According to some reports from various locations (I’ll begin with Hudson Institute’s as that is where I first read it with a h/t to Xformed for his heads-up) it would appear that back in October, Iran and Venezuela signed an agreement that, among other things, would establish a joint base in Venezuela as well as jointly developing and deploying ballistic missiles of varying ranges, up to and including the SHAHAB-3 with a nominal range of 1500-1800km. Reaction in the blog-sphere was limited, but along expected lines with many comparisons being made to the Soviet’s foray into Cuba and followed with demands for actions ranging from blockades to offensive operations.

Let’s step back for a minute and try and examine this from a couple of standpoints, beginning with the political, followed by an assessment of the threat missiles and then a little historical compare and contrast. We’ll wrap with a a short discussion on extant conventions and declarations that have bearing on this case and which may offer some avenues of approach and action.  

1. Political.  

   Iran is increasingly economically and politically isolated as a direct result of its nuclear program.  Yet Iran is still able to link with other states also finding themselves on the list of international pariahs (e.g., Syria, North Korea) and in so doing, looks for ways to export energy while importing the technical, scientific and engineering knowledge (and cash) needed to finance that nuclear program as well as others – such as its very active ballistic missile program.  Venezuela, under Hugo Chavez, has managed to antagonize a long list of neighbors and regional powers, including Colombia, Brazil and the US.  His appeal to and support from radicalized elements in Venezuelan society deepens the enmity and suspicions as to his true intents and purpose.  Like Iran, Chavez too is looking for aid and assistance in developing the domestic gas and oil industry, suffering in the wake of his nationalization that sent so much expertise home.  To this end, Iran and Venezuela have already launched joint ventures (e.g., agriculture, manufacturing, housing, and infrastructure) beginning with a finalization in 2007 of a $2 billion joint-fund for their numerous projects. As a major investor in the Ayacucho oil field joint project ($4 billion), Iran has agreed in 2008 to invest an additional $760 million in Venezuela’s energy sector and in 2009 and Venezuela agreed to invest $760 million in Iran’s South Pars gas field. In late October 2010, Venezuela offered an additional $800 million investment package in Iran’s Pars Field gas sector. Iran has also invested in Venezuela’s uranium mining industry – a necessary move on their part given the paucity of native uranium. Left unsaid, but not unnoticed, is the manner in which these large investments may be used to cover and facilitate the flow of cash, arms and people potentially used to promote and support “revolutionary” aims. Venezuela is one of the few countries permitting direct flights to/from Iran, which in itself increases the degree of difficulty in tracking persons of interest.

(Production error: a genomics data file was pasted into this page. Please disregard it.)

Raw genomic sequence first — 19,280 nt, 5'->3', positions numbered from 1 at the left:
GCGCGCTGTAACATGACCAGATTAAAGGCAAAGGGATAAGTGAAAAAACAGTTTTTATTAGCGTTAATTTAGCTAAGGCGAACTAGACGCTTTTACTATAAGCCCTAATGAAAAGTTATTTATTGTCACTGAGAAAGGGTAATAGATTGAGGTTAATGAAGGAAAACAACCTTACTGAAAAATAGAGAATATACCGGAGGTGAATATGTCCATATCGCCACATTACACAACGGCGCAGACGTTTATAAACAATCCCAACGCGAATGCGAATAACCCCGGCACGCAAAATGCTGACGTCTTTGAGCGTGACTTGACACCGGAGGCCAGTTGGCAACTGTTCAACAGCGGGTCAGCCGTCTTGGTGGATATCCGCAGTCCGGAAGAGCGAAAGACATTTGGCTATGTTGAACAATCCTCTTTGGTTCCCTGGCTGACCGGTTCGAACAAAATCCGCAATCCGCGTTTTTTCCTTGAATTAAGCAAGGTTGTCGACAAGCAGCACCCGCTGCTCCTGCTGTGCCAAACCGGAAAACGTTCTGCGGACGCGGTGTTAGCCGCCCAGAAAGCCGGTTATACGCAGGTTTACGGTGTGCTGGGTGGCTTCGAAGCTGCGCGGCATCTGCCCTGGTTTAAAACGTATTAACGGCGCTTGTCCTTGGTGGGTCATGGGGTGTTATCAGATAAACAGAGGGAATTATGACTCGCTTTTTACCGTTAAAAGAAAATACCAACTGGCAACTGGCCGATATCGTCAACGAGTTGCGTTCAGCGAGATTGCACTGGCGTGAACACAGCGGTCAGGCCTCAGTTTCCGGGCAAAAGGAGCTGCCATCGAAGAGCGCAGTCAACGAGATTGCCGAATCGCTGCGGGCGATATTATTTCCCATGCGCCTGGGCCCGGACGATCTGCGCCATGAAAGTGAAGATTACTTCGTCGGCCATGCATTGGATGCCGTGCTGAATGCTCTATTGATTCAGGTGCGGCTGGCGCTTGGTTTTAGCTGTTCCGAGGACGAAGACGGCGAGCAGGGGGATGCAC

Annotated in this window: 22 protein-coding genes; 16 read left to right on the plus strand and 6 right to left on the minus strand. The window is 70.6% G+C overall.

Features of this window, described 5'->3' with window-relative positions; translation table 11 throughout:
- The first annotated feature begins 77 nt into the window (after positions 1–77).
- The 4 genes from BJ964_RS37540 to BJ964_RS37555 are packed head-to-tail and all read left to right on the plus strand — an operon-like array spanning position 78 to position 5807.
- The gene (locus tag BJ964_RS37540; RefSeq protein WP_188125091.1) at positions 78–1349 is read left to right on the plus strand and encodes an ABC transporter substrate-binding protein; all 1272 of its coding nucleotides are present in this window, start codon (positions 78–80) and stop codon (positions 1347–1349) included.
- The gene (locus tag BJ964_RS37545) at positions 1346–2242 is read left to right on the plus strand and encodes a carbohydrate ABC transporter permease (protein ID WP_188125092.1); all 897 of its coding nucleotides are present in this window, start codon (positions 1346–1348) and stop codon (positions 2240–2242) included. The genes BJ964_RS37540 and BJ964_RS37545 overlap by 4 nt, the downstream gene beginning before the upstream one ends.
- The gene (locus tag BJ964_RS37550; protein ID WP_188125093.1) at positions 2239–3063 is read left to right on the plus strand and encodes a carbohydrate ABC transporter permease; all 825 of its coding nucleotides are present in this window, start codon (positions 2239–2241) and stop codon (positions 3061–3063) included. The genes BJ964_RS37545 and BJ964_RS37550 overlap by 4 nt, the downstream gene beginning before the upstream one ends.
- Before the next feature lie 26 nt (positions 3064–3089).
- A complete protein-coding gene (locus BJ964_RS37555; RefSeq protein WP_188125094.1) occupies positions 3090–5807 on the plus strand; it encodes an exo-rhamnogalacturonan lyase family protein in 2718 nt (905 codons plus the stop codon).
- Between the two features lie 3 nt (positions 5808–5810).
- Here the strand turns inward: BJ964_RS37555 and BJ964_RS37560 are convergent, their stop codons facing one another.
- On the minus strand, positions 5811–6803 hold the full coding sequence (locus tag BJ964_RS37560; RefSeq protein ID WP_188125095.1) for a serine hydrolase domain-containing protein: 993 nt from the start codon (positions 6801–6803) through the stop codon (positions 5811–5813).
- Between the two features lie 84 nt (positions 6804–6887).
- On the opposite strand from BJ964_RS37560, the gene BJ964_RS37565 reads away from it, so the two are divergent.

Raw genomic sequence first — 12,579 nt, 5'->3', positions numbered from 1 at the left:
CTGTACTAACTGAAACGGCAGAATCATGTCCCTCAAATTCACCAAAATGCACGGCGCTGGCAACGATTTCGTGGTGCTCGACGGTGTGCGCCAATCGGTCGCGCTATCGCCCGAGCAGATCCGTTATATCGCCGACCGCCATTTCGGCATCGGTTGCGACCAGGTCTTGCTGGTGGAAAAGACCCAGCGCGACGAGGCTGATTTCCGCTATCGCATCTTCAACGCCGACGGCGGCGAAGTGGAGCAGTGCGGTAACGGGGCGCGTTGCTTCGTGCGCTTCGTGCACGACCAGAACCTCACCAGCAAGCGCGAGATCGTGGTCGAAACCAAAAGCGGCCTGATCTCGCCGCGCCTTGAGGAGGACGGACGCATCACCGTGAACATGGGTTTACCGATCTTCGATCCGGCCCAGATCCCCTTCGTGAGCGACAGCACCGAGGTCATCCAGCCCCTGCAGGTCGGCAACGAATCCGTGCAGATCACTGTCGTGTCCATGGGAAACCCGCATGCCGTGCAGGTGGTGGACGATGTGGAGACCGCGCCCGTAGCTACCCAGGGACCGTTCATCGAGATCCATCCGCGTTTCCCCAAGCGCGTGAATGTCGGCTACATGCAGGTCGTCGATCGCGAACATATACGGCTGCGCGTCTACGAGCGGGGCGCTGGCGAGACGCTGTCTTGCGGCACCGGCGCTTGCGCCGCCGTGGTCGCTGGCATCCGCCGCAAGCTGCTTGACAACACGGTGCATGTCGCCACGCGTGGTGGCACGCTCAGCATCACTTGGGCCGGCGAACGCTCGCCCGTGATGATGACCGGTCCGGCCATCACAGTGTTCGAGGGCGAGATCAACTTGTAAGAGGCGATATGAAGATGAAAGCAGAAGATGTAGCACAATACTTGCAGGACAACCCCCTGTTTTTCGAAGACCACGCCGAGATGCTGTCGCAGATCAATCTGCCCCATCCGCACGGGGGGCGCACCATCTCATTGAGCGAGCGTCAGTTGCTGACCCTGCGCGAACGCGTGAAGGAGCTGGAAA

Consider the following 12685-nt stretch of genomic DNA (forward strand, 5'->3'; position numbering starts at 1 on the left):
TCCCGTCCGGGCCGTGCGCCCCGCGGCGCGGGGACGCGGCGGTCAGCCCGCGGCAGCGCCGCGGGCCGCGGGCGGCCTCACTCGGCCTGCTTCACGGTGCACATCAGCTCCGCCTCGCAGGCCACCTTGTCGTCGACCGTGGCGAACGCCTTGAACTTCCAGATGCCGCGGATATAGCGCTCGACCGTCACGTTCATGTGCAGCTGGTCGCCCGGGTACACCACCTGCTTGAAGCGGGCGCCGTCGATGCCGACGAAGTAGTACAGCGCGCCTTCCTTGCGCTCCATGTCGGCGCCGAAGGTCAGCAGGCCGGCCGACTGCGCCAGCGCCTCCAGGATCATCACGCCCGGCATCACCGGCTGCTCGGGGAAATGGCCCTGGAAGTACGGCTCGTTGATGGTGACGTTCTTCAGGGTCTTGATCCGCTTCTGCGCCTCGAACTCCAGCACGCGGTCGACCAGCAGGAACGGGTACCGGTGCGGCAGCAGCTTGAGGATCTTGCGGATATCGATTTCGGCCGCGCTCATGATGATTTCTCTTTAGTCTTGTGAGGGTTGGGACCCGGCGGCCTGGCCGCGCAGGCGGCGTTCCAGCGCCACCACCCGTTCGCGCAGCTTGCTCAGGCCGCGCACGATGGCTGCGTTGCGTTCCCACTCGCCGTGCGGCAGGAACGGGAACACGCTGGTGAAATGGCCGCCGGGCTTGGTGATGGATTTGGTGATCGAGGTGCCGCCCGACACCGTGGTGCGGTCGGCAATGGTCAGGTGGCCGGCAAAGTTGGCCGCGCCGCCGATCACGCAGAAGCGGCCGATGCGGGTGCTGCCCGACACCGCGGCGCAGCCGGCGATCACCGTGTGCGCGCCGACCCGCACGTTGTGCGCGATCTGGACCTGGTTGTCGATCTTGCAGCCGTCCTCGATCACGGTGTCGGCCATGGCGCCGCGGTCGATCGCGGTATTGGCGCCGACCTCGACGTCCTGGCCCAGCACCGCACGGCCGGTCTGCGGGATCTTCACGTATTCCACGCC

But economics isn’t the whole of it — in the run-up to the NATO Summit in Lisbon back in November, there was considerable effort on the part of the US to elevate discussions on missile defense to assume a major role in the conference with a desired outcome of the European partners agreeing to the necessity for missile defense in general, and regional defense in particular, something they had been studying for the better part of a half-decade. Until the eve of the conference, the basis of the discussion was focused on the threat presented by the growing numbers of Iranian medium-range ballistic missiles (MRBM) and the threat they constituted to peace and stability in the Middle East as well as the threat to many cities in Eastern Europe. I say until the eve of the conference, because in a move to get Turkish buy-in to the concept of regional defense, specific language referring to Iran was removed from the table and substituted with more generic wording about the general threat presented by ballistic missiles, assuaging Turkey’s concerns about singling out Iran. How does this tie-in with Venezuela? Just as Syria provides a kind of diplomatic/military/economic breakout for Iran (of albeit limited means), so too does a feint with Venezuela. On the one hand, there is the opportunity it provides for domestic agendas and consumption — ongoing defiance of the US-dominated West and associated institutions, for example, continuing to trade on the one-sidedness of UN sanctions. Coming on the eve of the Lisbon Summit it was seen as an opportunity to preempt the NTO minister’s regional missile defense announcement with a bit of strategic tit-for-tat as well. On the other is the opportunity for the aforementioned hard currency.